Looking back 20 years to the time when the newly launched Focus put in a record showing at the European Car of The Year competition.

In a time before ready information and opinions on the internet, the perceived wisdom from publications such as ours was valued far higher simply by virtue of scarcity. In fact, guidance from all sorts of publications led our consumerism – from the Radio Times telling us what to watch, to Watchdog warning us of what not to buy. When it came to new cars, particularly when the chance of buying a dud was greater than it is today, the motoring press was ready to provide thorough assessments for almost every car on sale. But if you weren’t the type to read your weekly issue of Autocar, a reliable and succinct way to learn of the hottest car of the moment was to listen out for the annual round of awards, top of which for us was the European Car Of The Year – or ECOTY.

Started in 1964, by the 1990s it was an established routine of gathering up some key journalists from leading automotive publications across Europe, including Britain’s Autocar, to shortlist five cars that would then fight again for the final votes.

Big names had fought for the title in the past, with some cars being able to leverage their victories not only for recognition but material sales – the Lancia Delta won in 1980 with 369 points, Fiat Uno in 1984 with 346, Peugeot 405 in 1988 with a record-breaking 464 points, and Alfa Romeo in 1998 with 454 points. Mercedes-Benz’s A-class suffered an embarrassing setback with its elk test debacle the same year.

The chosen contenders for the 1999 award were the Volvo S80, Audi TT, Peugeot 206, Vauxhall Astra, and Ford Focus. The 55 journalists divided out their 25 votes each to their preferred cars in varying degrees, allowing each a maximum of 10 votes to the top choice. Out of a maximum of 550 votes, the Ford Focus raked in 444, the third highest value in the competition’s history. The press had been bowled over by the family hatchback’s impressive packaging, blend of refinement and performance, and great value. Autocar had already given it a coveted five star road-test rating a month earlier, in October 1998.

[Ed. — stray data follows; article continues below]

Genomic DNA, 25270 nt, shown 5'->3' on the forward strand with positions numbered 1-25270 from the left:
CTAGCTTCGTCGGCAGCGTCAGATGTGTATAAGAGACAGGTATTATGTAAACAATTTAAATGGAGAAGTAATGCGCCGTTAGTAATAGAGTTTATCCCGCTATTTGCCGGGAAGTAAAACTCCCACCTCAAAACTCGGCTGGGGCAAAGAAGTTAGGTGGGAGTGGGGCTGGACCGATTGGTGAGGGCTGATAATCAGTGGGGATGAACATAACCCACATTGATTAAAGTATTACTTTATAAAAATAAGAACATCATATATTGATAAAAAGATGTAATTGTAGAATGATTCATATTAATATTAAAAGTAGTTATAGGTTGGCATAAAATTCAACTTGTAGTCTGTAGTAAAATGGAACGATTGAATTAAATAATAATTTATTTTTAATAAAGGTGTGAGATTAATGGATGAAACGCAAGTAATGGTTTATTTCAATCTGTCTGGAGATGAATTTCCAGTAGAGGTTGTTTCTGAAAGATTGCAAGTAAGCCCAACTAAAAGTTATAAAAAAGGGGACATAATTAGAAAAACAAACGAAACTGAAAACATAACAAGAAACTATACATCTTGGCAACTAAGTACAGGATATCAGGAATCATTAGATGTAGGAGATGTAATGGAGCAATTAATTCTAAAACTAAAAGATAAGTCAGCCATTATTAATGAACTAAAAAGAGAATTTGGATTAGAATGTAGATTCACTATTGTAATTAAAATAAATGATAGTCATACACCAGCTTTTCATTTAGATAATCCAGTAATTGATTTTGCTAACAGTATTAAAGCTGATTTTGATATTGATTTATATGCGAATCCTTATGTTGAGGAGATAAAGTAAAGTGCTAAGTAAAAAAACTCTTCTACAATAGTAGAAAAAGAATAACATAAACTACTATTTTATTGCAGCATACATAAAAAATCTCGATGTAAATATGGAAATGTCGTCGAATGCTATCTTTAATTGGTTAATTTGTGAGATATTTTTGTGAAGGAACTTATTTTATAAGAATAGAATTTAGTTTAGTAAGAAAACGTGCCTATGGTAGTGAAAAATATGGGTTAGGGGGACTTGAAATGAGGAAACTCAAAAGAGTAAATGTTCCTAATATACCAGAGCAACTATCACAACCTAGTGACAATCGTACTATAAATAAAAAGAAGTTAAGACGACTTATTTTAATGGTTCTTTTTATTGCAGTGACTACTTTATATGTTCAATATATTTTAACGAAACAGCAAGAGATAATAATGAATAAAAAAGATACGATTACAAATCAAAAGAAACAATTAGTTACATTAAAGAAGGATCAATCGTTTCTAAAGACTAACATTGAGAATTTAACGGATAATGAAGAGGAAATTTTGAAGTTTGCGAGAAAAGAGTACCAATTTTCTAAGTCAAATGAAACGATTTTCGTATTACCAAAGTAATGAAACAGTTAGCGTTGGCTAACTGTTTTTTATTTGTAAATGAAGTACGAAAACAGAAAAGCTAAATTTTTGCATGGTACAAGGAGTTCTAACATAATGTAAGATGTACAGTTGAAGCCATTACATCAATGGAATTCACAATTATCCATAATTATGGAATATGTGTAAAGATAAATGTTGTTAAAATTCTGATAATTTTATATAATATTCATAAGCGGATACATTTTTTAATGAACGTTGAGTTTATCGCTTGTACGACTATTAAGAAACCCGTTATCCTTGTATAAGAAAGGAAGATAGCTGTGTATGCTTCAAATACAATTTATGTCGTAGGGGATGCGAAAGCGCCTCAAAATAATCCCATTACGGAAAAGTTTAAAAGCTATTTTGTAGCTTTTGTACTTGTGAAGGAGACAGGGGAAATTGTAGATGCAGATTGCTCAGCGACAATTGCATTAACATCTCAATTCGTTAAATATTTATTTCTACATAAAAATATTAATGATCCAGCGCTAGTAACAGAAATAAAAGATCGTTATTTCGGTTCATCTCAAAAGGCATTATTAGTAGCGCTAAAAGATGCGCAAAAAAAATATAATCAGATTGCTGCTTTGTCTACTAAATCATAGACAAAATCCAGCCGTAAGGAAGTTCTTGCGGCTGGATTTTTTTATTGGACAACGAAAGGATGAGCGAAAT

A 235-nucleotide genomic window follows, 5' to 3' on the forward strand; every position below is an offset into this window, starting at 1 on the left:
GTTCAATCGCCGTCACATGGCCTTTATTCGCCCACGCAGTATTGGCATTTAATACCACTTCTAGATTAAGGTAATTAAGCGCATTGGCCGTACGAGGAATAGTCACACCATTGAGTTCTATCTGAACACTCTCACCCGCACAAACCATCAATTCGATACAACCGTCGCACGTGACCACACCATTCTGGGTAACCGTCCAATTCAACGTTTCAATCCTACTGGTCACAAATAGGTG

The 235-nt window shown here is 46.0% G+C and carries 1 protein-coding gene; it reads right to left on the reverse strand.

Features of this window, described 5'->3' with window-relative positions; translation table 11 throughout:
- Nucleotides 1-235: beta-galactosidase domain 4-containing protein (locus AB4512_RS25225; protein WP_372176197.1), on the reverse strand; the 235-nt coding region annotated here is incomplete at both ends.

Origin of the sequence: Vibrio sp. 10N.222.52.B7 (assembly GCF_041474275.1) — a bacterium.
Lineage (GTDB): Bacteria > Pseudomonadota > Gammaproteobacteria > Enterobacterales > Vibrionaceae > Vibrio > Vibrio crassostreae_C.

This was Ford’s fourth ECOTY win, with the Escort Mk3 taking the title in 1981 but its 326 point lead was a narrower one (the Fiat Panda close behind with 308), compared with the Focus’s 172-point advantage. The 1986 Scorpio and 1994 Mondeo were Ford’s second and third victories, while the 2007 S-Max grabbed the fifth title for the mantlepiece, after the 2001 Mondeo failed to topple the Alfa Romeo 147 – by just one point. The Focus never won again, the second generation model taking only third place with 228 points against the second generation Toyota Prius which took victory with 406 points.

The first generation Focus was the culmination of Ford’s aggressive investment programme through the 1990s, one which was determined to revitalise the range and never again permit the embarrassment like that of the Escort Mk5’s reception. It was right on the money, a new class standard, and its daring design even won it the World’s Most Beautiful Automobile Award in Milan, 1999.

Nobody’s quite managed to repeat the Focus, not even Ford themselves – just like many others on the ECOTY list haven’t been repeated. This year’s winner is the Jaguar I-Pace, the electric crossover that has struggled to gain the media attention of the more established Tesla and BMW competition, but 2019’s Ford Focus, behind the third place Kia Ceed, in fourth place, seems to have already drummed up enough mainstream recognition as a good car to buy anyway.

But the times and cars have changed, and ECOTY’s place in consumer direction isn’t quite as great as it once was, while Ford turns its corporate head towards the crossover market and increasingly away from the traditional hatchback and saloon set. The last three years’ winners prove the trend – the 1999 Ford Focus win is just history.